A generous selection of inputs is provided, including three component connections (RCA, BNC, D5) and two additional ways to input HDTV component (or RGB) sources: via HD-15 and M1-DA connectors. The latter is something of an all-purpose connector that no other company I know of uses in a home theater projector. It accepts not only component and RGB analog, but DVI (with HDCP) and HDMI inputs as well, though all of them require special adapters for compatibility with the standard connectors used in home theater systems. These adapters are not included with the ScreenPlay 777 as standard equipment. InFocus sent me one quickly when I needed it, but in my opinion they should be included with every unit sold. (Oddly, the projector did come with a SCART adapter for the D5 input; SCART is a European connector not used in the US.) Even better, I'd like to see InFocus provide a dedicated DVI-D or HDMI input (as do all the other projectors we've tested recently), so installers can avoid adapters altogether. There seems to be more than enough real estate on the rear panel for DVI-D and HDMI jacks.

There are more connections on the jack panel: an IR repeater, RS-232 (for control and software updates), and two 12V triggers for various screen operations, including drop/retract and masking curtains.

Despite its substantial size, the 777's overall weight of just under 45 pounds is not difficult to manage. I used it on an adjustable, movable stand, but ceiling mounting should present no unusual challenges. A removable panel that blends in with the case's rounded shape conceals the connections and wires.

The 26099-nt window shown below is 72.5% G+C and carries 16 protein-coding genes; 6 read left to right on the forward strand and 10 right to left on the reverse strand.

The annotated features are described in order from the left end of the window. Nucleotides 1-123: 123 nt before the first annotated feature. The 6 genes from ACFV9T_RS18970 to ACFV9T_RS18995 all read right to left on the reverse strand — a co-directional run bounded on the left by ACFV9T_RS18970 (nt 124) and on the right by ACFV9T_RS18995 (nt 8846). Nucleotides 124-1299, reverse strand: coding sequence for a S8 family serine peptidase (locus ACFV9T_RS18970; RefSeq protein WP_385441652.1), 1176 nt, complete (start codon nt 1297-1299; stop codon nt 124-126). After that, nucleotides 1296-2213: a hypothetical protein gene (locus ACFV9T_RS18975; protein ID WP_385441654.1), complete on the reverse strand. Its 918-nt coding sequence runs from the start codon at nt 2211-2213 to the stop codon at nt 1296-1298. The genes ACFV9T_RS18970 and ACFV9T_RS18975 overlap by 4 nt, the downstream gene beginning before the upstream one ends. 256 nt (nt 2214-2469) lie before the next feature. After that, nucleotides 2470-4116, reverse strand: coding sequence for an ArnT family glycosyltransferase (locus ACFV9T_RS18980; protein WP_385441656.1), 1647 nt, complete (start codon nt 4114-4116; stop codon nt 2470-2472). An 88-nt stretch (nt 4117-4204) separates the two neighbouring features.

One notable omission was an owner's manual. Fortunately, InFocus provides an "Installer's Guide" on its website, from which I downloaded mine. A skimpy "Owner's Guide" is included, but the only useful information it contained, apart from instructions on how to change the lamp, was a two-page description of the warranties. Of particular interest is the description of the lamp coverage. The installed lamp is warranted for 90 days or 500 hours, whichever comes first, but any spare lamp purchased when you buy the projector is guaranteed for 500 hours, no time limit. It's probably a good idea to buy that extra lamp ($899) right away for that Saturday movie night when the original lamp gives up the ghost as your 10 guests wait with bated breath to see how Fahrenheit 9/11 will end.

Feature Attractions
The ScreenPlay 777 is controlled from an illuminated remote that looks exactly like those accompanying other InFocus products we've reviewed. It's relatively easy to find everything on it even without the backlight. Once you've set everything up, you can save up to three settings in preset memories, and you should—on at least three occasions, I accidentally brushed against the remote and, for reasons still unknown (the remote has no Reset button), I reset everything—including my calibrated gray-scale settings—to the factory defaults. Luckily, I'd written all the numbers down.

The 777's user menu offers a wide range of controls, including RGB color-temperature calibration for both the top and bottom of the brightness range. There's the usual selection of aspect-ratio settings, including a progressive stretch mode for 4:3 material, for those willing to trade a little distortion for a full-screen image on noncritical program material (use it on Casablanca and you're off our gift list!).

The Gamma control provides presets "optimized for the input source." I used the Film setting most of the time—even for some video material—and rarely felt the need to change. The Overscan control cuts off a bit of the image border to minimize the noise that's sometimes visible there (I left it Off). The Phase, Tracking, Horizontal/Vertical position, and Sync Threshold Adjust controls are for locking in computer and HDTV sources; I never needed to touch them.